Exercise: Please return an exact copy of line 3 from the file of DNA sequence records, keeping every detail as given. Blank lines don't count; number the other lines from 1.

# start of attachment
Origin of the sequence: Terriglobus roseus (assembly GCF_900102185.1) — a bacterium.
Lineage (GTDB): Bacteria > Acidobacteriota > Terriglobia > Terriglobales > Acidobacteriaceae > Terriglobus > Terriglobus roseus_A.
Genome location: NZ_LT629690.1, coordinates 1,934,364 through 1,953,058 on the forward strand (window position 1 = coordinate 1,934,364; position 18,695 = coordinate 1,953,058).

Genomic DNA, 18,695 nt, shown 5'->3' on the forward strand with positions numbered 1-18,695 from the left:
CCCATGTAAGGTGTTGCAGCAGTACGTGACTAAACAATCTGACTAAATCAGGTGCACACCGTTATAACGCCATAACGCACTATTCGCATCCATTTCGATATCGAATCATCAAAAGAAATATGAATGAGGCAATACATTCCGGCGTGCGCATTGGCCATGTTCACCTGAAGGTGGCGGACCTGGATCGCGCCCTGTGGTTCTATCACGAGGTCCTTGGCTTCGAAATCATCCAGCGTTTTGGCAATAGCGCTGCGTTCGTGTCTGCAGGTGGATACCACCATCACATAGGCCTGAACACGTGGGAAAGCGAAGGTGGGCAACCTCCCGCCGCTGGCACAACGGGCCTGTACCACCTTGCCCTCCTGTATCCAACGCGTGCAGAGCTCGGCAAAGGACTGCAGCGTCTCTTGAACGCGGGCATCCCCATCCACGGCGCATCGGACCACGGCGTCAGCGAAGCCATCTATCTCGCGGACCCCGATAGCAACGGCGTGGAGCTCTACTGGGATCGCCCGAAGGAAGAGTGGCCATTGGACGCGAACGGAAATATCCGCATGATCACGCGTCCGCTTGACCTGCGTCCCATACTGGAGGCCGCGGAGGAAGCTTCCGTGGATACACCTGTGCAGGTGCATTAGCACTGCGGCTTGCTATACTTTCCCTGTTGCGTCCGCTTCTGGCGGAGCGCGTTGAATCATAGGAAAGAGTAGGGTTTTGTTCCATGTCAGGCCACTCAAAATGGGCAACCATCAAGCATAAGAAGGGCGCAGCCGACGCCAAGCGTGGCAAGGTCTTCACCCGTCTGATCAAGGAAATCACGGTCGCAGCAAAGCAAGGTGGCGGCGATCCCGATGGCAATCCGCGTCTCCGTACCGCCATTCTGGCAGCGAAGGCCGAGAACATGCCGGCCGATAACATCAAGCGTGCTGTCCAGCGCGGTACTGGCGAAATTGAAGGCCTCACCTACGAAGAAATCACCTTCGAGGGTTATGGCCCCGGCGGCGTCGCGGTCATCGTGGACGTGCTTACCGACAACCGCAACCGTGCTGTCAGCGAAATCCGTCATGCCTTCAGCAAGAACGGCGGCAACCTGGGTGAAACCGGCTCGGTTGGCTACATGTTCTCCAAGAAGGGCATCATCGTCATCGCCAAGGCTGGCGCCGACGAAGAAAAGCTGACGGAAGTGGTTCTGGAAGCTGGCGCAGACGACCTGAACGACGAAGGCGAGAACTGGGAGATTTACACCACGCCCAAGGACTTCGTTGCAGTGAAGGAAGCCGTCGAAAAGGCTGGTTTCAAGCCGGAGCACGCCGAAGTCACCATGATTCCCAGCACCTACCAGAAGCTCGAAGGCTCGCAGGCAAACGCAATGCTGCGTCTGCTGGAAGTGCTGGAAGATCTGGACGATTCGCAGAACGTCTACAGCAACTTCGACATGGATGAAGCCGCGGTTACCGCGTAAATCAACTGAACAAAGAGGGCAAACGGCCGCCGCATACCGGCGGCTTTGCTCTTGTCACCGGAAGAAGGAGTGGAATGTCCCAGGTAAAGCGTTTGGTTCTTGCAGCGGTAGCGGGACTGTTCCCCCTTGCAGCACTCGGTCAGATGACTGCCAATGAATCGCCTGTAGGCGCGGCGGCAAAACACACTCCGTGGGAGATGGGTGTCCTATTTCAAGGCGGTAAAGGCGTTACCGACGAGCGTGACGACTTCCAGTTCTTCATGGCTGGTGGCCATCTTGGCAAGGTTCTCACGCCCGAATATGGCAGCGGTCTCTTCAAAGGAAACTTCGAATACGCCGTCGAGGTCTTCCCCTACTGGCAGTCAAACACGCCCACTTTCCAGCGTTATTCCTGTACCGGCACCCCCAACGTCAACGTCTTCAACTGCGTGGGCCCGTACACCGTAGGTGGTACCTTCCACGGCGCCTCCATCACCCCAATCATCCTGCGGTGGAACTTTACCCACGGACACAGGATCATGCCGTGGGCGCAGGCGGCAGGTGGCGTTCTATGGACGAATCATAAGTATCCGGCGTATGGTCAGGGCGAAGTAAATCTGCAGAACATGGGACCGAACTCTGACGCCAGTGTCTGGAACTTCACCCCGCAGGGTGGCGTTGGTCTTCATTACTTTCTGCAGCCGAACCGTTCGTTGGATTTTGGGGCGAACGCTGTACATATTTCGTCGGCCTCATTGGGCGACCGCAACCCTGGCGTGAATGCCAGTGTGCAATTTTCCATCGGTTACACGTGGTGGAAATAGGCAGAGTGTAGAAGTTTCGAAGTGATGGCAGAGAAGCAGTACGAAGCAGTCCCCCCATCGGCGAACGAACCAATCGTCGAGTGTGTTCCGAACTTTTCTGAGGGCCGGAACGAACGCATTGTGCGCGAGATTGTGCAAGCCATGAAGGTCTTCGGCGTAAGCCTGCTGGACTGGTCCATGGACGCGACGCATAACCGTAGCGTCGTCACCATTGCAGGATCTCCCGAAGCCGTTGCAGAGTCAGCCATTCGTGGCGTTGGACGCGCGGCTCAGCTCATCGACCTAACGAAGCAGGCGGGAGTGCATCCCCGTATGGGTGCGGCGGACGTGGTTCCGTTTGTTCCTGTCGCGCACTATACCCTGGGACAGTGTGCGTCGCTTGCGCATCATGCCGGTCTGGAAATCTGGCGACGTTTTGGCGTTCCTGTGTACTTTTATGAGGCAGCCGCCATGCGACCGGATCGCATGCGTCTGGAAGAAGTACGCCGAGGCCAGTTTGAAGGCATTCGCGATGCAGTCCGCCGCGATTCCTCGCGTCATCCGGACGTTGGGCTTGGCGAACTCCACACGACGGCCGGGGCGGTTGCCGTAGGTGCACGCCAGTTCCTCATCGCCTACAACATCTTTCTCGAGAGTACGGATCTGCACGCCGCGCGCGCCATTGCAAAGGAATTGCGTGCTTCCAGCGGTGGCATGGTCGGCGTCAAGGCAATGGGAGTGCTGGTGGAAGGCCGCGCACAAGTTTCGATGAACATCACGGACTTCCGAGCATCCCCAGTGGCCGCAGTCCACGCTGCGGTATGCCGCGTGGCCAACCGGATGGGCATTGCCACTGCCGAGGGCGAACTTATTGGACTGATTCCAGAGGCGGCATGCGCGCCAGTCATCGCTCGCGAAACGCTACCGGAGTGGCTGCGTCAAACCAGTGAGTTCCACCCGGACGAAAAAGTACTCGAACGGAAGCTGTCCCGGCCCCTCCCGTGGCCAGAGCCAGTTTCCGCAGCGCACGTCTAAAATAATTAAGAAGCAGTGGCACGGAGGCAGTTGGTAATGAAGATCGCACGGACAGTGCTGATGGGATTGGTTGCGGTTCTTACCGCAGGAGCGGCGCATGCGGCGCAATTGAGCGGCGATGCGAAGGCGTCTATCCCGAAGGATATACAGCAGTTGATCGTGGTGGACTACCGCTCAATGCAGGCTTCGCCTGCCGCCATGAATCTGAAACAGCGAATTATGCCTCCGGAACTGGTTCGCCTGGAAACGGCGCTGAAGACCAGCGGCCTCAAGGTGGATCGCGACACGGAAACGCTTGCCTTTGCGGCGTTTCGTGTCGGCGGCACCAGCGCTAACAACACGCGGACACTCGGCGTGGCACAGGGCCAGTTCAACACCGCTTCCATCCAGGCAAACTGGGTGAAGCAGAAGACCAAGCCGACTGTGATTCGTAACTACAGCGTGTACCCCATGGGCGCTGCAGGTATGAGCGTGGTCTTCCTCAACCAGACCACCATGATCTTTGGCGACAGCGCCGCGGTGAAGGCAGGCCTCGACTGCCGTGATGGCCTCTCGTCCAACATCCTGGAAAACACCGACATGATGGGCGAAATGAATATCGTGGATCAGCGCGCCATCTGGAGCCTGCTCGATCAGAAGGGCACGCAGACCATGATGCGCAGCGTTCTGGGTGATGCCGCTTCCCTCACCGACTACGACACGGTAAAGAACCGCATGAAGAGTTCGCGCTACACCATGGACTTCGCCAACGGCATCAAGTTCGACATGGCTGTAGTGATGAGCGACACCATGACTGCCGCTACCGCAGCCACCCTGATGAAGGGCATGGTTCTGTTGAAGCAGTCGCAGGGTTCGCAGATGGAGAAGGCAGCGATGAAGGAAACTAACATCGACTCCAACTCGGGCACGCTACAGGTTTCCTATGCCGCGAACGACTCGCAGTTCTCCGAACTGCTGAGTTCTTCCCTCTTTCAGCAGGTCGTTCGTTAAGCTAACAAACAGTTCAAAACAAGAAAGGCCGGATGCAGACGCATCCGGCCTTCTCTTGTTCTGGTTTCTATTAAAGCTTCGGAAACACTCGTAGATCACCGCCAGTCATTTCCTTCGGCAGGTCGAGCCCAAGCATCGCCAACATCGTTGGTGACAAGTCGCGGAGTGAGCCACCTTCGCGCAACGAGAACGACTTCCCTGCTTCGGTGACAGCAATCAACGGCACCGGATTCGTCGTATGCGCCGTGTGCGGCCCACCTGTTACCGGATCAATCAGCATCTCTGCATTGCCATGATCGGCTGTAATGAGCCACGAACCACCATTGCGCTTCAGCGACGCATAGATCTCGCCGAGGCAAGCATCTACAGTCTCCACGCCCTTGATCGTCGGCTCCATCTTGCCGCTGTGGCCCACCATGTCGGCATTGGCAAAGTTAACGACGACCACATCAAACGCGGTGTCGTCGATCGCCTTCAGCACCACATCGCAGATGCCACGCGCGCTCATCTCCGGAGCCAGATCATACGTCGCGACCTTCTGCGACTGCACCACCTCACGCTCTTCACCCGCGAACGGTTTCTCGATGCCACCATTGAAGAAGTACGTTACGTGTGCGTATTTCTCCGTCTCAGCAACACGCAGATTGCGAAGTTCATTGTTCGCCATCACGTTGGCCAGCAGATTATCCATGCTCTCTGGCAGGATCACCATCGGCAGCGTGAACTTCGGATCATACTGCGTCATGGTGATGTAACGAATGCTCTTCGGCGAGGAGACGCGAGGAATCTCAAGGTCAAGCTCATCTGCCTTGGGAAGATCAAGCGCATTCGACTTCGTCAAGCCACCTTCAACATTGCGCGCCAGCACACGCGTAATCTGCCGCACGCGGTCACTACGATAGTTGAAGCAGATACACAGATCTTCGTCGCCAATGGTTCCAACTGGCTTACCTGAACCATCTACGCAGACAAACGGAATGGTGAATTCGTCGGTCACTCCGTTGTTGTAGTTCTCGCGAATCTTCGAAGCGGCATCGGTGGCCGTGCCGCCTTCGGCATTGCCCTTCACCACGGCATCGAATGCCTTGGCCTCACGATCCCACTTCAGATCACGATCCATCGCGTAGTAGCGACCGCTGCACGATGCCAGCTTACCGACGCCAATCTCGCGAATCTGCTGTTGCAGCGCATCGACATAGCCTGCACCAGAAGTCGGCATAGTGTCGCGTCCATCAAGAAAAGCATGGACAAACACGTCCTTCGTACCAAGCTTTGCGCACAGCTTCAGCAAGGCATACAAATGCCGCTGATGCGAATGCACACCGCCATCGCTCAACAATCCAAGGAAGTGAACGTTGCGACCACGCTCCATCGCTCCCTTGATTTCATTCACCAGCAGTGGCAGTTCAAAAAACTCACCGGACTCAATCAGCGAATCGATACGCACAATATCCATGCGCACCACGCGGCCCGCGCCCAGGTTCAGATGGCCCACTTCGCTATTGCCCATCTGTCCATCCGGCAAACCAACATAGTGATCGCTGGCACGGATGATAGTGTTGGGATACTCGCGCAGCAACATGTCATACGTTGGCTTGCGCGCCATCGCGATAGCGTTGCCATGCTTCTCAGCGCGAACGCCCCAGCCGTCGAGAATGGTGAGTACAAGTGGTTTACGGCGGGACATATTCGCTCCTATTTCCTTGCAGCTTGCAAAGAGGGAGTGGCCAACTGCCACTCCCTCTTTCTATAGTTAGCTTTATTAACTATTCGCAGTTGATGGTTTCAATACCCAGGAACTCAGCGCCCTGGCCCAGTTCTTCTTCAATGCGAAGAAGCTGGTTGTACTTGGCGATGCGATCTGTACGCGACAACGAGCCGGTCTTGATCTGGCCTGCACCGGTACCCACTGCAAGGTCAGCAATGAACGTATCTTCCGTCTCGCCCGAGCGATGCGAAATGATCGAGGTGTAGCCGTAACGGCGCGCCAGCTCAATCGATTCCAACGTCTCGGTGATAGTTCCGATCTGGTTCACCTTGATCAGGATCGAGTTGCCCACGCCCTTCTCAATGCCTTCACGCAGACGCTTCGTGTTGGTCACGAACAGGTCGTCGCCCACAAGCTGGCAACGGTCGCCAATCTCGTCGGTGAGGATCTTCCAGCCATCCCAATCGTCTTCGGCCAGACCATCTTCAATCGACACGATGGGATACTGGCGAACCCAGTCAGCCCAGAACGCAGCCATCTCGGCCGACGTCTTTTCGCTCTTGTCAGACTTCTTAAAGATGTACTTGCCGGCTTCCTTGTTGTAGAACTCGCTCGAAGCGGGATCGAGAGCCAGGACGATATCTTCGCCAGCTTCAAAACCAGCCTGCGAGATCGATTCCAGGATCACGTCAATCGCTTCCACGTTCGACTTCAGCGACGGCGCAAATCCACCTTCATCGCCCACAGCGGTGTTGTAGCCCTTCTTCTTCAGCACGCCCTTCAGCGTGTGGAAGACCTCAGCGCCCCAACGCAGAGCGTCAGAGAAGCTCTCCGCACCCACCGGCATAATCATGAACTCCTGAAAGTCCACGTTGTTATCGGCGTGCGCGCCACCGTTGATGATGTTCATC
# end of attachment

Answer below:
Genome location: NZ_LT629690.1, coordinates 1,934,364 through 1,953,058 on the forward strand (window position 1 = coordinate 1,934,364; position 18,695 = coordinate 1,953,058).